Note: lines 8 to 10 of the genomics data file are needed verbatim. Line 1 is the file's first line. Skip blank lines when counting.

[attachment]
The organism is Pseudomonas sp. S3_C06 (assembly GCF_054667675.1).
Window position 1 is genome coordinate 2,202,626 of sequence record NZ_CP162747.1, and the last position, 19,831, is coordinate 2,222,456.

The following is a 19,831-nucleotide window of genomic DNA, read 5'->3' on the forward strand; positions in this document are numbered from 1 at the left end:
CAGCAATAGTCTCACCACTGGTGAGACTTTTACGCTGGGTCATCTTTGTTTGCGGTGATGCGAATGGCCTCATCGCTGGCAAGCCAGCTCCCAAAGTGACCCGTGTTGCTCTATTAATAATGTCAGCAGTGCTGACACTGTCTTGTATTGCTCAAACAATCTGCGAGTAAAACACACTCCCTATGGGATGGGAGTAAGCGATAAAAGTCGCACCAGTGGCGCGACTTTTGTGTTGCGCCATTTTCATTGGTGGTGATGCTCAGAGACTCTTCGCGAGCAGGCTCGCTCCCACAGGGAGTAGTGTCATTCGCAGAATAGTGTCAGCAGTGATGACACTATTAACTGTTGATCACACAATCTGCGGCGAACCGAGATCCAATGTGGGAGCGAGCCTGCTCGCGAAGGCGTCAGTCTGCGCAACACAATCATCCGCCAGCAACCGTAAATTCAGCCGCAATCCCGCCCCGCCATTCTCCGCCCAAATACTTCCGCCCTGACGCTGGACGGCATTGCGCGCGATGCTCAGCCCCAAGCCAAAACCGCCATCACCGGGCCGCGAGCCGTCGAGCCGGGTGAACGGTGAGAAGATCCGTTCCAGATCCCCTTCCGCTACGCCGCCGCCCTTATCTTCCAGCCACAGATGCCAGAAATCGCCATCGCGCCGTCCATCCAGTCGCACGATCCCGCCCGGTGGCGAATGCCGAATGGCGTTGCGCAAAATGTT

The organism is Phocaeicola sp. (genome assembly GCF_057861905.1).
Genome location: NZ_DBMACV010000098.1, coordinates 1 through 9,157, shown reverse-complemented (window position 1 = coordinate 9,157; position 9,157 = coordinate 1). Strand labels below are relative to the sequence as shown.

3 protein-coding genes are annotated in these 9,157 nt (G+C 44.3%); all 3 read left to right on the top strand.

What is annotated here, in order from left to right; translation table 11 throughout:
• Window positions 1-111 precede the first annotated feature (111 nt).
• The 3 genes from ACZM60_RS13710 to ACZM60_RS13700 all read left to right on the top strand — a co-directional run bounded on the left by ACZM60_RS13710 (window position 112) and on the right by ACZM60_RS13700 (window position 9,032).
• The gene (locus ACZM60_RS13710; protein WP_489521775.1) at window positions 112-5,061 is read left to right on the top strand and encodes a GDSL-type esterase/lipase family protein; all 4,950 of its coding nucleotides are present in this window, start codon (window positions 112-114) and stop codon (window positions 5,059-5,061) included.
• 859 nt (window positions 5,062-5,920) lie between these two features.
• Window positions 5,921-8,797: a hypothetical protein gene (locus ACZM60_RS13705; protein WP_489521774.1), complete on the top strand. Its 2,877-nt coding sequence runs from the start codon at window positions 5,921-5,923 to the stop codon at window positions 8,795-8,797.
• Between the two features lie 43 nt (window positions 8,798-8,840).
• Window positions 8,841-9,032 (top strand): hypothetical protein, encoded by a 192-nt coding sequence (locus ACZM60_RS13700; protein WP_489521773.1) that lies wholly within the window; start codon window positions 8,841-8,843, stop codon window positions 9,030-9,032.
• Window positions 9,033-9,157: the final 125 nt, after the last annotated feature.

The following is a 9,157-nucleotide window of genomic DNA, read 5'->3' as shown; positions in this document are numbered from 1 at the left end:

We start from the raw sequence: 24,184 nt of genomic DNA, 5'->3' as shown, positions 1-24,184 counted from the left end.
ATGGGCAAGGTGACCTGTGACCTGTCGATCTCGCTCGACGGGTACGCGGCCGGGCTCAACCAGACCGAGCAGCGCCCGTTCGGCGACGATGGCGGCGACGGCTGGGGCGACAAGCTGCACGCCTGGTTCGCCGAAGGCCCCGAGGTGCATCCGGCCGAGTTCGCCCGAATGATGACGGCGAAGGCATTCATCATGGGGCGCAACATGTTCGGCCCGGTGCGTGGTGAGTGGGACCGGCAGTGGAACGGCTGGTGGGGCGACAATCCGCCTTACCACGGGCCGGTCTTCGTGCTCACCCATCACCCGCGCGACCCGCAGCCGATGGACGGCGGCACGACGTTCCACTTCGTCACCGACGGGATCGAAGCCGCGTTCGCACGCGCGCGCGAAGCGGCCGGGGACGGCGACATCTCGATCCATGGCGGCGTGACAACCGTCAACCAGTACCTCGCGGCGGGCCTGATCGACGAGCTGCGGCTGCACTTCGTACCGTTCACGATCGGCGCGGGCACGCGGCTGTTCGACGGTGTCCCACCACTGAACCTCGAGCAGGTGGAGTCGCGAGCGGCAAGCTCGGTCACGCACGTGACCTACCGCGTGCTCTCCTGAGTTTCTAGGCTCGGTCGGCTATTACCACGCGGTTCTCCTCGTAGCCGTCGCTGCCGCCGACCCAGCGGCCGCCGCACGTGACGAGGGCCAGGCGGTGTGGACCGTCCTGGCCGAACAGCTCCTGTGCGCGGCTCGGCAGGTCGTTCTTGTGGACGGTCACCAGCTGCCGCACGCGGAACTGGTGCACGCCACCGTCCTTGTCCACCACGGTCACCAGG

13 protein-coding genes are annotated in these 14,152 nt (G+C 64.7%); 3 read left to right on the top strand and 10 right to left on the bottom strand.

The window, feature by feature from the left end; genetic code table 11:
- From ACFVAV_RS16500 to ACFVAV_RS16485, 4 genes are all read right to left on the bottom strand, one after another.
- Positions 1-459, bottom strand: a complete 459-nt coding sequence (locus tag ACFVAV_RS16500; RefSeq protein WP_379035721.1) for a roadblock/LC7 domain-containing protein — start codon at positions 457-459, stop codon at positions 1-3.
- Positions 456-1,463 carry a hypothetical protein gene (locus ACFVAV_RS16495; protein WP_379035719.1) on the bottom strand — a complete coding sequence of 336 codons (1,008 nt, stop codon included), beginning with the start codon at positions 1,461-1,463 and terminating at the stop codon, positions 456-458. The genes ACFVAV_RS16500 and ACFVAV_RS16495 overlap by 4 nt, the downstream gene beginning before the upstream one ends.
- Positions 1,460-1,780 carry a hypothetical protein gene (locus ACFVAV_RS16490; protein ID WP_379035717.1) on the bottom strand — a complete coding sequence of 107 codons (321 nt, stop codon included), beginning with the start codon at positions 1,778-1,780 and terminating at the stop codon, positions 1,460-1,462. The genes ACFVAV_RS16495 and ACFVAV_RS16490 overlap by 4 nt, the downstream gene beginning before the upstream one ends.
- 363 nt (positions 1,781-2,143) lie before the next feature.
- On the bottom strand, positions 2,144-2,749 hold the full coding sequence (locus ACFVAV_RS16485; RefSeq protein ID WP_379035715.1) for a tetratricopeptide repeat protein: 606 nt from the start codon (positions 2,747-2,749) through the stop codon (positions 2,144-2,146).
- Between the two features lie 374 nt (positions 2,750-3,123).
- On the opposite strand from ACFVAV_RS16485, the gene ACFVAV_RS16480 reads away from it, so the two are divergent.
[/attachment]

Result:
What is annotated here, in order from left to right; translation table 11 throughout:
• Window positions 1-111 precede the first annotated feature (111 nt).
• The 3 genes from ACZM60_RS13710 to ACZM60_RS13700 all read left to right on the top strand — a co-directional run bounded on the left by ACZM60_RS13710 (window position 112) and on the right by ACZM60_RS13700 (window position 9,032).